Res­i­dents share space, chores and lots of fel­low­ship

The Hamilton Spectator - - GO - TRACEE HERBAUGH

When Joanna Van­der Plaats moved with her two young daugh­ters to Grand Rapids, Michi­gan, nearly eight years ago, she wanted to find a friendly and wel­com­ing neigh­bour­hood.

The fam­ily’s move from Kala­ma­zoo, a home they’d al­ways known, was nerve-wrack­ing. They didn’t know a sin­gle per­son in their new city — much less a friend who might watch the kids or come over for din­ner.

As Van­der Plaats, 30, was re­search­ing Grand Rapids, she came across a co-hous­ing de­vel­op­ment, New­berry Place. It was a pedes­trian-friendly neigh­bour­hood with 20 sep­a­rate town­houses that shared some com­mon spa­ces, in­clud­ing a club­house, where there were weekly dinners for res­i­dents.

“Co-hous­ing made it eas­ier to start a new life,” Van­der Plaats said.

Two months af­ter she and her girls moved in, they knew the neigh­bours in all the other 19 houses.

“I knew a lit­tle about each of them,” she said. “I knew their fam­ily dy­nam­ics. It helped me feel like Grand Rapids was home a lot quicker.”

What ex­actly is co-hous­ing? It’s a com­mu­nity-fo­cused liv­ing ar­range­ment, where res­i­dents share space, chores and fel­low­ship. The idea started in Den­mark in the 1960s and has spread across Europe and the U.S.

“It’s about shar­ing re­sources and en­gag­ing in your com­mu­nity,” said Thomas Bar­rie, a pro­fes­sor of ar­chi­tec­ture at North Carolina State Univer­sity and au­thor of the new book “House and Home: Cul­tural Con­texts, On­to­log­i­cal Roles” (Rout­ledge).

Co-hous­ing de­vel­op­ments and starter groups — those who get to­gether to plan a new site — have been grow­ing in Amer­ica, Bar­rie said.

It’s a promis­ing model for those who want to “age in place,” he said.

Older folks can live in­de­pen­dently for longer be­cause there is a steady stream of neigh­bours to check in on them.

Yet co-hous­ing hasn’t reached its full po­ten­tial in the U.S., Bar­rie be­lieves.

“It’s not some­thing that’s been cap­i­tal­ized yet in Amer­ica,” he said, be­cause hous­ing has been de­fined as “your pri­vate realm.”

At New­berry Place, park­ing is to­ward the back and on one edge of the de­vel­op­ment. What you see while walk­ing through the neigh­bour­hood is porches and front doors. It’s built to foster ac­ci­den­tal in­ter­ac­tions be­tween neigh­bours.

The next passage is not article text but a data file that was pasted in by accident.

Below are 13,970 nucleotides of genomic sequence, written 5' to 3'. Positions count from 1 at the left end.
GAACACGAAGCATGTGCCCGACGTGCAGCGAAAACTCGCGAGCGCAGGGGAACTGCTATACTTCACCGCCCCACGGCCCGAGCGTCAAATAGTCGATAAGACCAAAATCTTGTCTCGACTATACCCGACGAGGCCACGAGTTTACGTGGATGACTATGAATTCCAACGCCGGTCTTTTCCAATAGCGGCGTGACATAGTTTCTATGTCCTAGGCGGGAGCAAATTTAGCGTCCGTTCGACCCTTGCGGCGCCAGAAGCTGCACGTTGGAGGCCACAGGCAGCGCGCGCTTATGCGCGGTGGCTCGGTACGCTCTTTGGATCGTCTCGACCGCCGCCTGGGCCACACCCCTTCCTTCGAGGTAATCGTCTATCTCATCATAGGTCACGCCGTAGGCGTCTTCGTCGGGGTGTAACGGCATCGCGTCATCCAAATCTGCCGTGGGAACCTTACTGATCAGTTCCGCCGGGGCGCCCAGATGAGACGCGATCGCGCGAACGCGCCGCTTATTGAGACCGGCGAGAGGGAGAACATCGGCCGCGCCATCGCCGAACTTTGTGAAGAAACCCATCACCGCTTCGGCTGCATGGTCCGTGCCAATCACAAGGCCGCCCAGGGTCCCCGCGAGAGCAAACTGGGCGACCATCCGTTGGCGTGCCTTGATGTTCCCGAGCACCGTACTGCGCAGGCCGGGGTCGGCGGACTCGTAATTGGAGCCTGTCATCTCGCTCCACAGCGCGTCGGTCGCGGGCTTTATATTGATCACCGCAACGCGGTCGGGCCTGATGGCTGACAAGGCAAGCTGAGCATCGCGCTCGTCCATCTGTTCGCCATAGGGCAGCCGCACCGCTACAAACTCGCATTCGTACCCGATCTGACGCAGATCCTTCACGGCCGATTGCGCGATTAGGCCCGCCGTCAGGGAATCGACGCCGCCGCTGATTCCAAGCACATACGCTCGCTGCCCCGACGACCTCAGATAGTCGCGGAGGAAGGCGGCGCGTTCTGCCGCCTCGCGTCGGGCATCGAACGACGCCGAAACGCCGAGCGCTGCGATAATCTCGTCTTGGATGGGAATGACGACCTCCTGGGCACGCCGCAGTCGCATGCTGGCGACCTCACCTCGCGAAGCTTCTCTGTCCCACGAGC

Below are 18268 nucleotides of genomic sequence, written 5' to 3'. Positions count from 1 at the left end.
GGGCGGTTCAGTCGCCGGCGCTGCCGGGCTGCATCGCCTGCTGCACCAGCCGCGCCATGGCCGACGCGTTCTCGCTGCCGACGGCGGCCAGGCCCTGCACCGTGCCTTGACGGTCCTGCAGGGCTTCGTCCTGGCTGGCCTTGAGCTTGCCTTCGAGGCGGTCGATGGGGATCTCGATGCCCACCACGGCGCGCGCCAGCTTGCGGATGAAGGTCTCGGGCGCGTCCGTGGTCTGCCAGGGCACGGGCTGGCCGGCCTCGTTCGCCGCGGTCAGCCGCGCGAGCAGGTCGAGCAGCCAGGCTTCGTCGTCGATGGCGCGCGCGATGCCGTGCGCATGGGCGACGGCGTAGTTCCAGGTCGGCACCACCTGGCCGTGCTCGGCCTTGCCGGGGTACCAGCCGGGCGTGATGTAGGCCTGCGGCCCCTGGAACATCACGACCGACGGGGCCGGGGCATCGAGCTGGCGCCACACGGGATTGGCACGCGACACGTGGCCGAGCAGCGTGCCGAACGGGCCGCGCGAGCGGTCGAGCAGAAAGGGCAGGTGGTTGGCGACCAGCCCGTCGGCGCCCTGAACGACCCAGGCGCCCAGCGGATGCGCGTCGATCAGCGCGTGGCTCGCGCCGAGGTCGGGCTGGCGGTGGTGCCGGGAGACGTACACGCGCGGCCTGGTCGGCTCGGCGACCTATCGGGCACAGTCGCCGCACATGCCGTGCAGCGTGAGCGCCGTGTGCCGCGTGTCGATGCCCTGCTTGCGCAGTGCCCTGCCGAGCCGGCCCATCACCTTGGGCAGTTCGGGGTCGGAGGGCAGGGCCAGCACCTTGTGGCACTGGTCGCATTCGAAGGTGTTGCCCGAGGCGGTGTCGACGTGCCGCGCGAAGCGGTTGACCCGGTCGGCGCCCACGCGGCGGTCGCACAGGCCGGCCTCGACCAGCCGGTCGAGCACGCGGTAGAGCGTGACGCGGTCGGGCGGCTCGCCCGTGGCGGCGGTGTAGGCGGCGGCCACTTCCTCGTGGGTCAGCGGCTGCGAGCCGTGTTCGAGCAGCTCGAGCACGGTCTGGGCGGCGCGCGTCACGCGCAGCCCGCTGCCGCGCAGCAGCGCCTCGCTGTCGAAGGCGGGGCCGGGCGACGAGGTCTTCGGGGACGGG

This was ap­peal­ing to Dan Miller, 66, a re­tired pro­fes­sor at Calvin Col­lege in Grand Rapids. Miller and his wife wanted to down­size af­ter their chil­dren left home.

“It’s like liv­ing in a big ex­tended fam­ily in a way. You have a re­ally rich sup­port sys­tem,” Miller said.

There are weekly dinners in the club­house, and neigh­bours sign up for a turn to cook.

At some de­vel­op­ments, neigh­bours share yard work or child care du­ties. As with a con­do­minium, res­i­dents pay into an as­so­ci­a­tion fund for com­mon-space up­keep.

But at many co-hous­ing de­vel­op­ments, the im­promptu events are just as im­por­tant as the planned ones.

On Fri­day evenings, neigh­bours at New­berry tend to gather at the com­mon house or out­side on the deck with wine and snacks.

“We’ll com­plain about our week or we’ll share laughs,” Miller said. “It’s not or­ga­nized by any­body but it’s kind of a cus­tom. It’s pleas­ant.”

Neigh­bours also might con­nect over rides to the air­port, bor­row­ing eggs or watch­ing each other’s chil­dren. Or more se­ri­ous things.

At New View Co­hous­ing, a de­vel­op­ment of 24 houses set on 18 wooded acres in Ac­ton, Mas­sachusetts, David Hoff­man lost his wife of 34 years to can­cer. Af­ter the dev­as­tat­ing loss, he sent an email to res­i­dents around noon to let them know there would be a gath­er­ing that evening.

“At 7 p.m. that night, the com­mon house was filled, and there were peo­ple from ev­ery one of the 24 house­holds in the com­mu­nity,” he said. “You don’t get that in a reg­u­lar neigh­bour­hood.”

Co­hous­ing de­vel­op­ments are de­signed to foster in­ter­ac­tion be­tween neigh­bors. The de­vel­op­ments are gen­er­ally built to be pedes­trian-friendly with park­ing out of view. Front porches face each other so neigh­bors can more eas­ily talk.

Chil­dren of New­berry Place walk to­gether to a neigh­bour­hood el­e­men­tary school.

Res­i­dents vote to ap­prove shared de­ci­sions. They hold votes on things such as an an­nual bud­get, ex­pand­ing the de­vel­op­ment with more units or to change de­vel­op­ment by­laws.

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